The induction speech by Fall Out Boy was good, I mean, nothing spectacular, but it sufficed. Green Day had packed the seats with young fans, I am assuming from the Idiot Club fan club. So the teen age girl shrill was going strong throughout. Tré Cool was up first for the acceptance speeches. Usually the goof ball, his speech was eloquent, “Music is the force that gets up in the morning it is also the shit that keeps us up all night...It is overwhelming the amount talent and love in the room”. He goes on to tells stories of where Green Day came from, screen printing t-shirts on guitar cases, playing back yard parties and squats, and sleeping on floors, I didn’t think back then that we would be here now, in the Rock and Roll Hall of Fame…” with a pause for comedic effect “…for another year or two”.


Mike Dirt, I always look at as the stoic one of the group, so it was great to see his personality come though in his speech. He stared out with, “I also have a mom who gave me a guitar.” He thanked Lawrence (Larry) Livermore for starting Lookout, “you gave a home to a lot of bands.” And continued to thank all of the kids who make up every punk scene, the ones who booked them in small vet’s halls and back yards, and the hundreds of people let them sleep on the floor.  The humor popped back in when he thanked Ford, for creating the Econoline van. He thanked, Reprise and Pat Magnarella for letting them be themselves, and got a bit choked up as he thanked the The Armstrongs for taking him in as a kid. He closed with thanking their fans and anyone who has seen Green Day live “I am very proud to share this life on earth with you.” What a guy. At that point, even if Billie Joe did go off on a tantrum, I still would have been proud to be called a punk kid and being represented by Tré Cool and Mikr Dirnt.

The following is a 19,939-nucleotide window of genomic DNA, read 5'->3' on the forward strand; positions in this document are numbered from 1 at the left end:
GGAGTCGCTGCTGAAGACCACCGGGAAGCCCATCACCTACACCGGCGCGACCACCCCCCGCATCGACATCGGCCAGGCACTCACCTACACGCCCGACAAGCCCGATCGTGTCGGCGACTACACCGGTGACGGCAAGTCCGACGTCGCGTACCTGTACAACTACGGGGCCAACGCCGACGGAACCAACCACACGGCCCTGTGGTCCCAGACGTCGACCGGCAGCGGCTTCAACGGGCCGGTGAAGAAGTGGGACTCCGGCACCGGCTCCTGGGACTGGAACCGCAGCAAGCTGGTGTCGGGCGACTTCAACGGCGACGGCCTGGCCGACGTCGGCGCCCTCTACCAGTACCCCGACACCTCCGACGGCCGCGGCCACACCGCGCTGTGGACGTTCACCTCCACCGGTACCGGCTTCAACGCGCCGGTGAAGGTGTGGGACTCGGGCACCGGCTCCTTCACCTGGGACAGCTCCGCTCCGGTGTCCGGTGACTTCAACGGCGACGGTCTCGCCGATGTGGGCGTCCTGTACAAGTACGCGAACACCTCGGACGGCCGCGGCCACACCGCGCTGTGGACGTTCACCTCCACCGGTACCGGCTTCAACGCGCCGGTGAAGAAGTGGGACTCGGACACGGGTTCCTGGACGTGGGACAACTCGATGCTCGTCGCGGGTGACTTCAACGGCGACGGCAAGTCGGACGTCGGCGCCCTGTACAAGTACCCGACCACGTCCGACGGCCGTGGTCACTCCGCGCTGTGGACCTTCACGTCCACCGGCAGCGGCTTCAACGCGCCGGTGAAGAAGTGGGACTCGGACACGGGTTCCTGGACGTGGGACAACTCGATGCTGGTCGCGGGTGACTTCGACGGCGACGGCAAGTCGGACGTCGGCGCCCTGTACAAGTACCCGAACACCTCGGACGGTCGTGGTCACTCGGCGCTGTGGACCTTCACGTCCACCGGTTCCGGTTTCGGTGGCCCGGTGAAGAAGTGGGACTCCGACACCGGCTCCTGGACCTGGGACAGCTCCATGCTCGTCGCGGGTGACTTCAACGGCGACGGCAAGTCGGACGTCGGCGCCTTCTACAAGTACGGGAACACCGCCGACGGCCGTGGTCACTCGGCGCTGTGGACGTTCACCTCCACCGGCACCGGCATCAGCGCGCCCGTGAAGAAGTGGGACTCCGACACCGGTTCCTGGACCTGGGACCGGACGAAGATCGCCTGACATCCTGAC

Billie Joe stepped up to the podium and the applause was deafening, he has a few false starts as the crowd continued to cheer. He began with, “The gratitude that I feel right now is overwhelming.” Then launched in to an off the cuff speech that was more a collection of interconnected memories and stories about his and Green Day’s life and career from the time they met up to this day of the induction. He tells the story of being the youngest of 6 children all who loved music and brought in difference influences. “My record collection is actually sitting in this room.” He gets a bit shy and choked up while thanking Adrienne. He talks of meeting Mike Dirt and calls him is musical soulmate and how Tré Cool came to be a part of  the band and calls him the most dangerous drummer in rock and roll. Mike Dirt gets a bit emotional as Billie Joe thanks his parents and family. He thanks John Kiffmeyer, the original drummer, Larry Livermore, owner of the now defunct Lookout! Records, producer Rob Cavallo, and manager Pat Magnarella. Armstrong actually apologized to Magnarella more than thanked him, “You are a brave man, you are our manager. I want to apologize for the hotel rooms, apologize for Tré’s drum sets catching on fire, I want to …you know, thanks for rehab.” He then shares his gratitude to Gilman Street, “We come from this place called Gilman Street. We were so fortune to play there, it’s all ages, it’s nonprofit… It was like Romper Room for degenerates…it was a great scene.” He then goes on to list some of the bands that he has the privilege to see there, including Crimpshine, Operation Ivy, and Nasal Sex, which by his reaction Mike Dirt had not thought about in years. Armstrong concludes his speech, “I love rock and roll music, I always have, as soon as I opened my eyes, with my first breath. The one thing I want to close with is, I love rock and roll.”